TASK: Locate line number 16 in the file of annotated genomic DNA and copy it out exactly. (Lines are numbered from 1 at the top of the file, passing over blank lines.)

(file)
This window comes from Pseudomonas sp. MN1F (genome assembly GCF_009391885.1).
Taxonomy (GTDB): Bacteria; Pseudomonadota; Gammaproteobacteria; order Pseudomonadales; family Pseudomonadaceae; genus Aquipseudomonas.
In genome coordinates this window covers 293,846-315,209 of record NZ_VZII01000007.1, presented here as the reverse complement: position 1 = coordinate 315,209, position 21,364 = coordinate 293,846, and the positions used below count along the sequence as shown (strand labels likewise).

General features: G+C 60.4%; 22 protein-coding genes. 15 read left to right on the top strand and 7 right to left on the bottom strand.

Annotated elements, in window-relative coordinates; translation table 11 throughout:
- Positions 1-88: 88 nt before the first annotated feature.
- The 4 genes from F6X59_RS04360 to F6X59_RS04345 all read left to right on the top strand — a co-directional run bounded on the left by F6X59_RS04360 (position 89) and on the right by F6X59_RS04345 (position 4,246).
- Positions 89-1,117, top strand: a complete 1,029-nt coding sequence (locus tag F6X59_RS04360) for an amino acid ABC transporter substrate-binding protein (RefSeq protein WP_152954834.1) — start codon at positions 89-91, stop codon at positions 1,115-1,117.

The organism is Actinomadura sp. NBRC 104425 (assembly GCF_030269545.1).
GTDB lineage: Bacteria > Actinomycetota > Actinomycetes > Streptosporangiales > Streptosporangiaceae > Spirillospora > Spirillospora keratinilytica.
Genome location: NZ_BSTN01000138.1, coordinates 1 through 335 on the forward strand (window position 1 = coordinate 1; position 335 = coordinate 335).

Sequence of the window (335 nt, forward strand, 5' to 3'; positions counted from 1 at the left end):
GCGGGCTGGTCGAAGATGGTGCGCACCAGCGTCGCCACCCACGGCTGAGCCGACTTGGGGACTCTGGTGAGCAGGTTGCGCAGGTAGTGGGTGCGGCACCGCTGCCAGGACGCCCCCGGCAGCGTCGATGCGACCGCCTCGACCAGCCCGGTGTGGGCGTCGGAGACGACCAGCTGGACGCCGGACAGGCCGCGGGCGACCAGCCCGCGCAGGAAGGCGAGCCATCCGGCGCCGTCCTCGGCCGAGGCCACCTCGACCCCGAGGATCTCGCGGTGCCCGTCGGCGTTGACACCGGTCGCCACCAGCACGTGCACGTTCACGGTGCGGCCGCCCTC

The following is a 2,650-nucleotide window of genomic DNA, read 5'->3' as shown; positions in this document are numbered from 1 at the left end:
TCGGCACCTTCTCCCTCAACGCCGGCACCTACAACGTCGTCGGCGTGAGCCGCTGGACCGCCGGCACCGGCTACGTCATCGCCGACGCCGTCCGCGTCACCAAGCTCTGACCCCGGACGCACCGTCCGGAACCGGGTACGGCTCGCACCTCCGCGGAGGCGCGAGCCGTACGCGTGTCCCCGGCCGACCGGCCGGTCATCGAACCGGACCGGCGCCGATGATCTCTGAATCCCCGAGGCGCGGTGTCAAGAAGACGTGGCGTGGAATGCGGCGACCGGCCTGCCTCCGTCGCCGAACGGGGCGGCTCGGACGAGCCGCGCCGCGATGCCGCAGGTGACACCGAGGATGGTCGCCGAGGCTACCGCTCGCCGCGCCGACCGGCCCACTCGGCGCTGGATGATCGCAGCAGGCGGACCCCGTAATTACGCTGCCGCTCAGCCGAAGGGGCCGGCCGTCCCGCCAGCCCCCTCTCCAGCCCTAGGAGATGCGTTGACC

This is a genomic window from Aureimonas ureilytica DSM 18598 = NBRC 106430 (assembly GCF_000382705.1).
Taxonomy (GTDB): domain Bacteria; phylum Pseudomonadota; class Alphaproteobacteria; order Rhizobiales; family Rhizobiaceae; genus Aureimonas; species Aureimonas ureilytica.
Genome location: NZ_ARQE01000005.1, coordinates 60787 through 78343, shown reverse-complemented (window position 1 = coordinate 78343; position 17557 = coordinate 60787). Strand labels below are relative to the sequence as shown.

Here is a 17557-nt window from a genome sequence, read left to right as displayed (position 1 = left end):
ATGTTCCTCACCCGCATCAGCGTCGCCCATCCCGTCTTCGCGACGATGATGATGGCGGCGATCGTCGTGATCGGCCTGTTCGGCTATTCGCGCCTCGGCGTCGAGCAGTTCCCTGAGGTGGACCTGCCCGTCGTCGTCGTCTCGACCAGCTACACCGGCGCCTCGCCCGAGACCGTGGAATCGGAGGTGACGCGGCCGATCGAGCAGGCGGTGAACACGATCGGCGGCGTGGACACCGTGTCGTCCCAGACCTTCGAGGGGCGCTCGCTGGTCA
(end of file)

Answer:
This is a genomic window from Aureimonas ureilytica DSM 18598 = NBRC 106430 (assembly GCF_000382705.1).